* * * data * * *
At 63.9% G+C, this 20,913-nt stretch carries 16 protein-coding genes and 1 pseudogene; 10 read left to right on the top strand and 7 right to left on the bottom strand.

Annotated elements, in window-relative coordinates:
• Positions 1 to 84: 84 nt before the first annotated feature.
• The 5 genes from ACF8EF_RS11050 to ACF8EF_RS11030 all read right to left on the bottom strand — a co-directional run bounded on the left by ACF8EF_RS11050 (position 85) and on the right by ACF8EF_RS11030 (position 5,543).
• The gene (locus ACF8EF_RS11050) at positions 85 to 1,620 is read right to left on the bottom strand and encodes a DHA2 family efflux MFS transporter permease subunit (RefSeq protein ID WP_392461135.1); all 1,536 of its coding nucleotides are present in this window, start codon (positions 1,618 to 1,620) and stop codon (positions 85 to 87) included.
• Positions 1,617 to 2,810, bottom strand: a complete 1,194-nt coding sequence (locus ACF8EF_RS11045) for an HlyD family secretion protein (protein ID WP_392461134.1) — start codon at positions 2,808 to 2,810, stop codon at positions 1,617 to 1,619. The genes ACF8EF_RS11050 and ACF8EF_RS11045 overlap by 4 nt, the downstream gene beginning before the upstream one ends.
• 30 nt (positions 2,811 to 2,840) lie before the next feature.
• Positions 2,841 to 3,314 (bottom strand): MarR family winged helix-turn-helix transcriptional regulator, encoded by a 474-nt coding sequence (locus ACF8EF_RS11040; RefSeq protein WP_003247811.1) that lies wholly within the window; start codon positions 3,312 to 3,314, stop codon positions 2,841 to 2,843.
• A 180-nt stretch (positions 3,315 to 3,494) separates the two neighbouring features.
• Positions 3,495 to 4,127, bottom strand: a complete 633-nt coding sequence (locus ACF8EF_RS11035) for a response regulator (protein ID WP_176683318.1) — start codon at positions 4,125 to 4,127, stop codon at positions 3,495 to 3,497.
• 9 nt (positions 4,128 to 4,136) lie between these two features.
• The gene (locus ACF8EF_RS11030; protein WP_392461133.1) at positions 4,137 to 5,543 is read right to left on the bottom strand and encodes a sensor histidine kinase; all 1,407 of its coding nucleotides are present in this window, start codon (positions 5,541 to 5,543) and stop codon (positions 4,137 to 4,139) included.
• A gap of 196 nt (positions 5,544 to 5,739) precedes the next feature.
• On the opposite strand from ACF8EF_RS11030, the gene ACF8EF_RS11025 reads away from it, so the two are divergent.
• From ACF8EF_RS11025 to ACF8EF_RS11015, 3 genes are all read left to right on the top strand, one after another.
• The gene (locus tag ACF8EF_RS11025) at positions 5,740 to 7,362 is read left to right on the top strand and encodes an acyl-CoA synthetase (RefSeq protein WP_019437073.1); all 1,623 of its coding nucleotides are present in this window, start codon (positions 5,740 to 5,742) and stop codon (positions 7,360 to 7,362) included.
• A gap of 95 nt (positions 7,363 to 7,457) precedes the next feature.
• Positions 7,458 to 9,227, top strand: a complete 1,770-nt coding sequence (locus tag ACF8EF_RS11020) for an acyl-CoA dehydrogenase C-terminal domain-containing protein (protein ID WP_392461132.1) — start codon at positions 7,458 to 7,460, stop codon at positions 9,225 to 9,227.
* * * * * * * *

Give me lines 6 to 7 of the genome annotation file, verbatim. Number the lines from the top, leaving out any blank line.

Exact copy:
• Positions 1,617 to 2,810, bottom strand: a complete 1,194-nt coding sequence (locus ACF8EF_RS11045) for an HlyD family secretion protein (protein ID WP_392461134.1) — start codon at positions 2,808 to 2,810, stop codon at positions 1,617 to 1,619. The genes ACF8EF_RS11050 and ACF8EF_RS11045 overlap by 4 nt, the downstream gene beginning before the upstream one ends.
• 30 nt (positions 2,811 to 2,840) lie before the next feature.